|Publication number||US20020103935 A1|
|Application number||US 09/771,338|
|Publication date||Aug 1, 2002|
|Filing date||Jan 26, 2001|
|Priority date||Jan 26, 2001|
|Also published as||US7519720, US20070016690|
|Publication number||09771338, 771338, US 2002/0103935 A1, US 2002/103935 A1, US 20020103935 A1, US 20020103935A1, US 2002103935 A1, US 2002103935A1, US-A1-20020103935, US-A1-2002103935, US2002/0103935A1, US2002/103935A1, US20020103935 A1, US20020103935A1, US2002103935 A1, US2002103935A1|
|Inventors||Neil Fishman, Don Kadyk, Brent Curtis, Marc Seinfeld, Mark Ledsome|
|Original Assignee||Neil Fishman, Don Kadyk, Brent Curtis, Marc Seinfeld, Mark Ledsome|
|Export Citation||BiBTeX, EndNote, RefMan|
|Patent Citations (5), Referenced by (56), Classifications (32), Legal Events (2)|
|External Links: USPTO, USPTO Assignment, Espacenet|
 1. The Field of the Invention
 The present invention relates to providing content to mobile clients. More specifically, the present invention relates to methods, systems, and computer program products for customizing content based on one or more operating characteristics of a mobile client.
 2. Background and Related Art
 In past years, access to electronic content, such as email, Web pages, financial data, sports information, etc., typically has occurred from either a home or office computer. These home and office computers may be classified in two broad categories, laptop computers and desktop computers. The selection between laptop and desktop generally depends on the needs of a particular user. Where some level of portability is desirable, laptop computers are the obvious choice. Otherwise, desktops are the usual selection because laptops ordinarily command a price premium based on their relatively small size when compared to desktops having comparable processing capabilities.
 More recently, society in general has been placing an ever-increasing value on mobile access to information. Heightened demand for content, both in business and personal settings, has generated a need for content to be available immediately, from almost anywhere at almost any hour. Therefore, access limited to laptop or desktop computing systems presents a substantial detriment. One of the most significant drawbacks with desktop computers is readily apparent: it is impractical if not impossible to carry a desktop computer around as a user moves from one place to another. Thus, access to content via desktop computer is limited to the location of the desktop computer.
 While laptops ease the burden imposed by transporting a computer from one physical location to another, they are only a relatively minor improvement in terms of providing constant access to information. Among other things, (i) the size and bulk of laptop computers preclude a user from carrying a laptop on his or her person; (ii) limited battery life prohibits constant operation; (iii) boot time makes quick content access impractical; and (iv) laptops usually are connected to a specific network, covering a relatively small geographic area. In short, laptops provide a sensible solution for intermittent access to content, but are ill-suited for constant mobile access.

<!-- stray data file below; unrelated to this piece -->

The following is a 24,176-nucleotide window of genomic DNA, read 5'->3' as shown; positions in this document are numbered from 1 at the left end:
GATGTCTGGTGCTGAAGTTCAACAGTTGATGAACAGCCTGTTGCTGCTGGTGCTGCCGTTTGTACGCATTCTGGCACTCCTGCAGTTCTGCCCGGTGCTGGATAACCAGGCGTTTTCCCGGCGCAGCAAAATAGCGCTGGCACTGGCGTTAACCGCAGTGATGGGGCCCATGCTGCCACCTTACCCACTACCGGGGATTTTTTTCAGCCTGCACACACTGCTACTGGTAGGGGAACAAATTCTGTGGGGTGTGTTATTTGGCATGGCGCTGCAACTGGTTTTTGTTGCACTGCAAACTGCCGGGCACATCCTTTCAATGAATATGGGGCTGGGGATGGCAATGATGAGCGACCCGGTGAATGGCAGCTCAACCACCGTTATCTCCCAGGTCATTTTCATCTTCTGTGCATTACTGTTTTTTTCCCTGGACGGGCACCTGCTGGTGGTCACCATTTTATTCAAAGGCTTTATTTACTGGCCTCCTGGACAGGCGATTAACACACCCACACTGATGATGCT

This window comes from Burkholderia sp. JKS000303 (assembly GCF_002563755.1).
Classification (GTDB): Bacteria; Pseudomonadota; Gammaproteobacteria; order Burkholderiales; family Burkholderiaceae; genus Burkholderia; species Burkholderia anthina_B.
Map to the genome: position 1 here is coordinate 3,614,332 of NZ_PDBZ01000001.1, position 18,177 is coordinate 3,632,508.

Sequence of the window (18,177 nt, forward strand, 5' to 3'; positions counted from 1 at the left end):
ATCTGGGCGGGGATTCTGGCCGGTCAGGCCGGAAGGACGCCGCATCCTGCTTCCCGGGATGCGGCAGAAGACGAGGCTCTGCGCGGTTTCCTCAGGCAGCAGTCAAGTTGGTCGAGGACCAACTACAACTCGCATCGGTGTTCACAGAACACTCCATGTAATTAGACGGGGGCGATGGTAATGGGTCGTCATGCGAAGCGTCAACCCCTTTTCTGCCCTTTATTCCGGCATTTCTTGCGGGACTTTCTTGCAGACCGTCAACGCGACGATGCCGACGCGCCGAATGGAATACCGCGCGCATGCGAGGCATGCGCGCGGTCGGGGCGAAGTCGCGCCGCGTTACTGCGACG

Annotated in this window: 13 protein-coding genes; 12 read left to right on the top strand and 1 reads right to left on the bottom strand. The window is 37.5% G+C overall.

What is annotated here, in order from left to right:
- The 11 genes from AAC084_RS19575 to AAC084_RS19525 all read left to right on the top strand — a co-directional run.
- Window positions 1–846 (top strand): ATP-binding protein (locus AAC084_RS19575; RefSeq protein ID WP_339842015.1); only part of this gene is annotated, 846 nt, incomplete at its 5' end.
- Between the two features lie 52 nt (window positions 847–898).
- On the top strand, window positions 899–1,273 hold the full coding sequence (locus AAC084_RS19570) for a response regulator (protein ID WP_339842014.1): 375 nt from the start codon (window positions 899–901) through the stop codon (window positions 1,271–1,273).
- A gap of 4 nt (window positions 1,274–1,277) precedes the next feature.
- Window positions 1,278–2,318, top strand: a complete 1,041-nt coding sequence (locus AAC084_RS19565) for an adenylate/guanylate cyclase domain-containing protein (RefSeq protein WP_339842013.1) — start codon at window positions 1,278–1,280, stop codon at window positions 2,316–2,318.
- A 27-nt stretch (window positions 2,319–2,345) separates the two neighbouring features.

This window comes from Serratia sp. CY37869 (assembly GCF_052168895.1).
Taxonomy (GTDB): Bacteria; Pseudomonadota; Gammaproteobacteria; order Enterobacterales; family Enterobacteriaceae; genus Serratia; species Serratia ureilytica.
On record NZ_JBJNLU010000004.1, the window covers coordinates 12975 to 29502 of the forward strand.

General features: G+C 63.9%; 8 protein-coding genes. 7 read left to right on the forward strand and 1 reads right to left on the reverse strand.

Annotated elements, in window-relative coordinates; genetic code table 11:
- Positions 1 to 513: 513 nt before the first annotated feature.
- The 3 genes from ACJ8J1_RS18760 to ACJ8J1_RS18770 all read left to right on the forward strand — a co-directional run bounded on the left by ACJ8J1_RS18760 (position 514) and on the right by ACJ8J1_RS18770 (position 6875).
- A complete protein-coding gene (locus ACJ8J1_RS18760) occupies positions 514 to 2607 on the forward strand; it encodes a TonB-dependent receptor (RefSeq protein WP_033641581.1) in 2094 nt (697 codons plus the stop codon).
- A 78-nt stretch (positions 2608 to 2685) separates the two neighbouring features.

In contrast, truly mobile devices, such as telephones, pagers, personal digital assistants (“PDAs”), and the like, are easily placed in a purse or pocket, operate for many hours by switching to a standby mode when not in use, require no boot time, and use wireless protocols, covering large geographic areas, for communication. Initially, limited processing and display capabilities constrained telephones and pagers to voice or small amounts of text. While PDAs provided more processing and display characteristics, only short-range, infrared, wireless connections were available. However, as the demand for constant mobile access to information has become more pronounced, the once-separate technologies of computers, telephones, pagers, PDAs, etc., are converging. For example, the displays, processing, and memory of telephones and pagers are increasing, and PDAs are supporting telephone- and pager-like communication links.
 Nevertheless, the rapidly changing technology of mobile devices presents a number of significant obstacles to providing constant mobile access to information. In particular, the operating characteristics of mobile devices vary greatly. For example, various operating systems, application software, and the like, may represent data differently, support different data fields, and/or support different file types. Differences in hardware impose further barriers in furnishing constant mobile access to information. In spite of the technology convergence mentioned above, telephones typically have the least amount of display area, followed by pagers. PDAs generally have more display, memory, and processor power than either telephones or pagers, but these characteristics vary substantially from one PDA to another.
 Even for mobile devices having similar display, memory, and processor capabilities, the assortment of communication links and software that are supported by mobile devices often requires one device to be treated differently from another. As a result, content may need to be tailored or customized for each specific device receiving or requesting content. For example, an email delivered to a telephone may only include textual content based on the display capabilities of the telephone, whereas the same message delivered to a laptop computer may include the textual content and some attached multimedia content. Email software on one telephone may support only certain data fields or file formats for attachments, and may require an underlying data format that is different as compared to other telephones. Similar issues exist for other types of content, such as Web pages, financial data, sports information, meeting reminders, calendars, contacts, mailbox summaries, configuration data, etc., due to the wide variety of operating characteristics found in mobile devices.